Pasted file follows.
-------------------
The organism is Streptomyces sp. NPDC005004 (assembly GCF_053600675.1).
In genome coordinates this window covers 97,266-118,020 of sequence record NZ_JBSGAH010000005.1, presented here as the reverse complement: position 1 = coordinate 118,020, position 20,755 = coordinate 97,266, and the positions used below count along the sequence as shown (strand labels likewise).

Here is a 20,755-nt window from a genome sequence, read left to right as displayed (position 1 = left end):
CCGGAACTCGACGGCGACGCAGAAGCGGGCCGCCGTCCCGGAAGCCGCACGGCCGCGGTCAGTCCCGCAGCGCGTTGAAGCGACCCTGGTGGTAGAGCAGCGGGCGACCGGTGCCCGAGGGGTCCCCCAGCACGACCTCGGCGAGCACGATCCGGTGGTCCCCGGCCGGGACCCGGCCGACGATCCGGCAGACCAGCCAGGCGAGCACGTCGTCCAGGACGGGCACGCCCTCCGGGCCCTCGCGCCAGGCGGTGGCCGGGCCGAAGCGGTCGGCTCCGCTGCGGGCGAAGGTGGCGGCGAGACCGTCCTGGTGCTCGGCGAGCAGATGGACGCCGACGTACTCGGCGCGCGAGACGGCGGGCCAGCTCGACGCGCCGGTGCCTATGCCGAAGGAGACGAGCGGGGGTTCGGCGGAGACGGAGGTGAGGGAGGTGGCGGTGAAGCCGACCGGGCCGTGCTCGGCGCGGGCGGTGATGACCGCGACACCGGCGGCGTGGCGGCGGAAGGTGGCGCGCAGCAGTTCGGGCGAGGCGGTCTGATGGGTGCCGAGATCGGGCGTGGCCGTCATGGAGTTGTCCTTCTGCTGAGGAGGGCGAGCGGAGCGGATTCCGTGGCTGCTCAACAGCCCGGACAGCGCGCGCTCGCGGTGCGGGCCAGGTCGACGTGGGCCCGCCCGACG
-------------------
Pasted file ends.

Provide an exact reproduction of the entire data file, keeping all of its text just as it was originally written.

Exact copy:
The organism is Streptomyces sp. NPDC005004 (assembly GCF_053600675.1).
In genome coordinates this window covers 97,266-118,020 of sequence record NZ_JBSGAH010000005.1, presented here as the reverse complement: position 1 = coordinate 118,020, position 20,755 = coordinate 97,266, and the positions used below count along the sequence as shown (strand labels likewise).

Here is a 20,755-nt window from a genome sequence, read left to right as displayed (position 1 = left end):
CCGGAACTCGACGGCGACGCAGAAGCGGGCCGCCGTCCCGGAAGCCGCACGGCCGCGGTCAGTCCCGCAGCGCGTTGAAGCGACCCTGGTGGTAGAGCAGCGGGCGACCGGTGCCCGAGGGGTCCCCCAGCACGACCTCGGCGAGCACGATCCGGTGGTCCCCGGCCGGGACCCGGCCGACGATCCGGCAGACCAGCCAGGCGAGCACGTCGTCCAGGACGGGCACGCCCTCCGGGCCCTCGCGCCAGGCGGTGGCCGGGCCGAAGCGGTCGGCTCCGCTGCGGGCGAAGGTGGCGGCGAGACCGTCCTGGTGCTCGGCGAGCAGATGGACGCCGACGTACTCGGCGCGCGAGACGGCGGGCCAGCTCGACGCGCCGGTGCCTATGCCGAAGGAGACGAGCGGGGGTTCGGCGGAGACGGAGGTGAGGGAGGTGGCGGTGAAGCCGACCGGGCCGTGCTCGGCGCGGGCGGTGATGACCGCGACACCGGCGGCGTGGCGGCGGAAGGTGGCGCGCAGCAGTTCGGGCGAGGCGGTCTGATGGGTGCCGAGATCGGGCGTGGCCGTCATGGAGTTGTCCTTCTGCTGAGGAGGGCGAGCGGAGCGGATTCCGTGGCTGCTCAACAGCCCGGACAGCGCGCGCTCGCGGTGCGGGCCAGGTCGACGTGGGCCCGCCCGACG